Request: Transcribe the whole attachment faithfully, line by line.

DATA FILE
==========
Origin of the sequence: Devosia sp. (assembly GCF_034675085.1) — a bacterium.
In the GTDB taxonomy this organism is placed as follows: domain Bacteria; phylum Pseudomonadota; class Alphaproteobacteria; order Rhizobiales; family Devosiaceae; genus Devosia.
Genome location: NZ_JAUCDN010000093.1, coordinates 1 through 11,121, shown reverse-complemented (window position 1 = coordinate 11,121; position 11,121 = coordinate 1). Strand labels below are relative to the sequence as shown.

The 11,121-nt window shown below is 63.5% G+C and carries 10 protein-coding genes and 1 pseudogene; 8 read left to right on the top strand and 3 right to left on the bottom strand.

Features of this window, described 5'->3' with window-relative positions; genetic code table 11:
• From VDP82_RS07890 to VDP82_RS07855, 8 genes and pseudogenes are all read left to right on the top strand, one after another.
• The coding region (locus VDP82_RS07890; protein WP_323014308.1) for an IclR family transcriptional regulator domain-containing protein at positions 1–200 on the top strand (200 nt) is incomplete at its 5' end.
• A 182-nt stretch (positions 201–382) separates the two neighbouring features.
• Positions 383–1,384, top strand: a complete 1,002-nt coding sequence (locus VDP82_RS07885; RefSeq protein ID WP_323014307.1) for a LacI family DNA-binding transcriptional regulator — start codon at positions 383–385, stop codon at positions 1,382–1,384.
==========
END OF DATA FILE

Origin of the sequence: Devosia sp. (assembly GCF_034675085.1) — a bacterium.
In the GTDB taxonomy this organism is placed as follows: domain Bacteria; phylum Pseudomonadota; class Alphaproteobacteria; order Rhizobiales; family Devosiaceae; genus Devosia.
Genome location: NZ_JAUCDN010000093.1, coordinates 1 through 11,121, shown reverse-complemented (window position 1 = coordinate 11,121; position 11,121 = coordinate 1). Strand labels below are relative to the sequence as shown.

The 11,121-nt window shown below is 63.5% G+C and carries 10 protein-coding genes and 1 pseudogene; 8 read left to right on the top strand and 3 right to left on the bottom strand.

Features of this window, described 5'->3' with window-relative positions; genetic code table 11:
• From VDP82_RS07890 to VDP82_RS07855, 8 genes and pseudogenes are all read left to right on the top strand, one after another.
• The coding region (locus VDP82_RS07890; protein WP_323014308.1) for an IclR family transcriptional regulator domain-containing protein at positions 1–200 on the top strand (200 nt) is incomplete at its 5' end.
• A 182-nt stretch (positions 201–382) separates the two neighbouring features.
• Positions 383–1,384, top strand: a complete 1,002-nt coding sequence (locus VDP82_RS07885; RefSeq protein ID WP_323014307.1) for a LacI family DNA-binding transcriptional regulator — start codon at positions 383–385, stop codon at positions 1,382–1,384.